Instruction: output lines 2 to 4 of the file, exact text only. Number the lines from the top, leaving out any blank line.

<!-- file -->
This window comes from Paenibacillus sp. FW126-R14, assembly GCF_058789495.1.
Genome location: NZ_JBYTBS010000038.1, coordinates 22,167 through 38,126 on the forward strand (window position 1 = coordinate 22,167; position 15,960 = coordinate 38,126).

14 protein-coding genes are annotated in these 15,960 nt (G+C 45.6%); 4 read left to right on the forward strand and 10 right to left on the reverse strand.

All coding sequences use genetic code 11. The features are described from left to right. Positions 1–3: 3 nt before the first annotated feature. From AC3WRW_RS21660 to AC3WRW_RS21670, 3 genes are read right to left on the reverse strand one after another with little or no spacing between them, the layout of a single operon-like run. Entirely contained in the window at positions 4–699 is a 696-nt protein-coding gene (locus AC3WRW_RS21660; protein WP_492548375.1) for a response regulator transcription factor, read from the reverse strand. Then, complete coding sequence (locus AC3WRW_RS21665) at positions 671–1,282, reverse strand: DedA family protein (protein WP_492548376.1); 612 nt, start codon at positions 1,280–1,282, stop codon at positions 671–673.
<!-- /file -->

Genome location: NZ_JBYTBS010000038.1, coordinates 22,167 through 38,126 on the forward strand (window position 1 = coordinate 22,167; position 15,960 = coordinate 38,126).

14 protein-coding genes are annotated in these 15,960 nt (G+C 45.6%); 4 read left to right on the forward strand and 10 right to left on the reverse strand.

All coding sequences use genetic code 11. The features are described from left to right. Positions 1–3: 3 nt before the first annotated feature. From AC3WRW_RS21660 to AC3WRW_RS21670, 3 genes are read right to left on the reverse strand one after another with little or no spacing between them, the layout of a single operon-like run. Entirely contained in the window at positions 4–699 is a 696-nt protein-coding gene (locus AC3WRW_RS21660; protein WP_492548375.1) for a response regulator transcription factor, read from the reverse strand. Then, complete coding sequence (locus AC3WRW_RS21665) at positions 671–1,282, reverse strand: DedA family protein (protein WP_492548376.1); 612 nt, start codon at positions 1,280–1,282, stop codon at positions 671–673.